YouTube finally banned content from neo-Nazis, Holocaust deniers, and Sandy Hook skeptics
YouTube is finally banning content that promotes white supremacist views on its video platform. But it will still permit videos it classifies as “borderline,” which isn’t clearly defined, as well as a host of other problematic content.
The Google-owned platform said on Wednesday that it’s updating its hate speech policy to prohibit “videos alleging that a group is superior in order to justify discrimination, segregation or exclusion based on qualities like age, gender, race, caste, religion, sexual orientation or veteran status.” The company specifically said this new policy would ban videos that promote Nazi ideology. It’s also axing content that denies well-documented violent events, such as the Holocaust and the Sandy Hook Elementary School shooting.
This is the latest development in an ongoing debate among social media companies about how to handle discriminatory and hateful content on their platforms. YouTube claims that since 2017, it has reduced views of supremacist videos by 80 percent after limiting recommendations, comments, and shares on videos, though until now, it’s refused to remove such content altogether.
In March, Facebook banned white nationalist and white separatist content on Facebook and Instagram. Twitter is reportedly researching how white supremacists and white nationalists use its service in an effort to decide whether to allow them on the platform. Motherboard, which has been tracking the issue at Twitter closely, reported in April that Twitter is hesitant to change its policies in part because some Republican politicians might be flagged by algorithms that identify and remove supremacist content.
In January, YouTube started to limit recommendations for content that it considers to be harmful misinformation, such as videos that promote the flat Earth theory, promise a miracle cure for a disease, or spread 9/11 conspiracy theories, in the US. It claims the change resulted in a drop in recommendations of such content by 50 percent. In May, it took down a video of House Speaker Nancy Pelosi that was altered so that she appeared to be drunkenly slurring her words. (Facebook, on the other hand, left it up.)
On Wednesday, YouTube said it is also continuing efforts to reduce “borderline content” and to more frequently recommend videos with more authoritative sources of information and voices. But what exactly “borderline” means to YouTube is vaguely defined. That makes it likelier that questionable content, including hate speech, will remain on its platform.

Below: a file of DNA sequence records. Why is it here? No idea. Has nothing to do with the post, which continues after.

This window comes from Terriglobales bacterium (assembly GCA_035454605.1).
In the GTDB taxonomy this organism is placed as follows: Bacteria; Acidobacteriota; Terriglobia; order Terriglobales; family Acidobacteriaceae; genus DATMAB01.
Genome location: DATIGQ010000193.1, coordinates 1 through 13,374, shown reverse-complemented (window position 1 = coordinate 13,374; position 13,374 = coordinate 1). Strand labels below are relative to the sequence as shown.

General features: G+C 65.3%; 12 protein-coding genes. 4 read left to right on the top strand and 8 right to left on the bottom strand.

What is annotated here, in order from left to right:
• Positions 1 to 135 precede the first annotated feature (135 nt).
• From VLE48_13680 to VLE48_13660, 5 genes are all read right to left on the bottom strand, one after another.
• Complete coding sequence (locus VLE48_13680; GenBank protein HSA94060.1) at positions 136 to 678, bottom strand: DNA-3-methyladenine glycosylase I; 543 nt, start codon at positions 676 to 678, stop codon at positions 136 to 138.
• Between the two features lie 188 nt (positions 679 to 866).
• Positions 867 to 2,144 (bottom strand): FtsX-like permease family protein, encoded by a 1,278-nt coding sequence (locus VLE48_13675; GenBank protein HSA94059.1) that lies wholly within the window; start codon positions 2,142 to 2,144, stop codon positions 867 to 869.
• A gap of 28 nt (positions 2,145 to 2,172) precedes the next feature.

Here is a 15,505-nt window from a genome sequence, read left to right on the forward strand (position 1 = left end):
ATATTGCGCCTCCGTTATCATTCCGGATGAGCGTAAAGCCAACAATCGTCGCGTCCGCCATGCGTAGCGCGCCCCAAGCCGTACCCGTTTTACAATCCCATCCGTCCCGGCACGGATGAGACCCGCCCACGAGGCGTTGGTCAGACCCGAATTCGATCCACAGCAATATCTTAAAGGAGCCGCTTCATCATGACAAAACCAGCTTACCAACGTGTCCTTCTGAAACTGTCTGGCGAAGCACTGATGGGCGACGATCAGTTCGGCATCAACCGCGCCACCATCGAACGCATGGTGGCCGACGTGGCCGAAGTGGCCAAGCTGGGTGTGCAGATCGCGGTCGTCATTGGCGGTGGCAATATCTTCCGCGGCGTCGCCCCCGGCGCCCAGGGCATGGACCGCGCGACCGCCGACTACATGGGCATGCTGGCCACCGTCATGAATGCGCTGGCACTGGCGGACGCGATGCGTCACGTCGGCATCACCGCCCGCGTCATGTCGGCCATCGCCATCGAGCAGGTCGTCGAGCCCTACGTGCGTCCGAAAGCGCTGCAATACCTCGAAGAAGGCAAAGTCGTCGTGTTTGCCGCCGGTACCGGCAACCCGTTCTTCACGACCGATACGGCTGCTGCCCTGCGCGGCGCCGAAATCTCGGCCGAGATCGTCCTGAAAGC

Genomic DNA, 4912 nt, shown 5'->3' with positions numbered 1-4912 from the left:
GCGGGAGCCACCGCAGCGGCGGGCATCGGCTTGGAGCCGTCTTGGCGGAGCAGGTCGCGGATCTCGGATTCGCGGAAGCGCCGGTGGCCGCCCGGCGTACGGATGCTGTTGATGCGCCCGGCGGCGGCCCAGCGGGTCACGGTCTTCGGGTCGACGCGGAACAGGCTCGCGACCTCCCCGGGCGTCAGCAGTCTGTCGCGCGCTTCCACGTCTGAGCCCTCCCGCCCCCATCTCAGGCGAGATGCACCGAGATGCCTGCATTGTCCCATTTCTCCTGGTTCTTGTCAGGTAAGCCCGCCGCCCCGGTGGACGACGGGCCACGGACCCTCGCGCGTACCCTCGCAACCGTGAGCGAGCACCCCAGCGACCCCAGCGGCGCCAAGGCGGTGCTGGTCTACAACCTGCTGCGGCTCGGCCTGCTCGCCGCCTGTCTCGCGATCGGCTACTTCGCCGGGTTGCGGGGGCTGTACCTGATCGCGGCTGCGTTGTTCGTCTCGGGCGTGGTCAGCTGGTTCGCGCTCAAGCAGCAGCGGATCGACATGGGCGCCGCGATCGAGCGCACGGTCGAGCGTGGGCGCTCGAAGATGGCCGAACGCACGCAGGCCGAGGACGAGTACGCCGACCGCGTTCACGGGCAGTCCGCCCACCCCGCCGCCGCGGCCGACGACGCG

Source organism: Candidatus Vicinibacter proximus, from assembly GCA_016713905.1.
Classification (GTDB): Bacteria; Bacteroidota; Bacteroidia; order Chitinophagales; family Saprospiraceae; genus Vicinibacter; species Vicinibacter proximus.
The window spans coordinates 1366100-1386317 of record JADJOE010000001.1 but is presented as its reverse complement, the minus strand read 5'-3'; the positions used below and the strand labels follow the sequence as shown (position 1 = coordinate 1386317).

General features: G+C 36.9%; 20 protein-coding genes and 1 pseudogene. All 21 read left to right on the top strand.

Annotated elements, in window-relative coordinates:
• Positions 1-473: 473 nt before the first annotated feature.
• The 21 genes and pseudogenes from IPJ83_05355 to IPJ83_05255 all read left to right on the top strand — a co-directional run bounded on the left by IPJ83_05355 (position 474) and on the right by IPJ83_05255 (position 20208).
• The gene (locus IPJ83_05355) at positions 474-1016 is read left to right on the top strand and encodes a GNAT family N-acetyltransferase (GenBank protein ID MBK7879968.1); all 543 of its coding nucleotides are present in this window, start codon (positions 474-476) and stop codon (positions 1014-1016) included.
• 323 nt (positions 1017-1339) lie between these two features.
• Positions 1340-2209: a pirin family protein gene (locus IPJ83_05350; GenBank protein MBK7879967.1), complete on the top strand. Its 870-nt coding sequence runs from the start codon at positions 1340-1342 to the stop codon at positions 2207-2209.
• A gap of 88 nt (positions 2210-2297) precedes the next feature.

YouTube has a long way to go in refining its policies and ensuring it is not propagating hate speech, supremacist views, and abuse.
Only last week, Carlos Maza, a Vox writer and host of the video series Strikethrough, tweeted a supercut of clips showing how conservative YouTube host Steven Crowder has harassed him for two years on YouTube without facing consequences, including using racist and homophobic slurs in YouTube videos about Maza. Last fall, Maza was inundated with text messages calling for him to debate Crowder, and he has faced severe harassment online. (The Verge has complete coverage.)
After YouTube looked into the matter, it decided Crowder’s videos don’t violate its policies enough to remove Crowder’s channel. It later said it had suspended the channel’s monetization because “a pattern of egregious actions has harmed the broader community and is against our YouTube Partner Program policies.” As The Verge lays out, that means Crowder’s videos won’t be eligible for ads through YouTube’s AdSense network, and could also mean the channel’s content won’t be recommended.
Neal Mohan, the chief product officer at YouTube, spoke with Recode’s Peter Kafka in Mayabout the challenges of regulating the content on its platform while making sure it remains a space for diverse voices to be heard. He acknowledged it’s a work in progress.
“That’s a combination of things, right? One is, does the video actually violate our policies? Are our policies drawn in the right way? We’re constantly looking at our policies, including our hate and harassment policies. The second part is are we detecting it quickly enough and are we having an enforcement action on it quickly enough? And so what I would say is that all three of those elements are evolving, and we’re not perfect,” Mohan said. “We get better every day, but we’re not perfect about them.”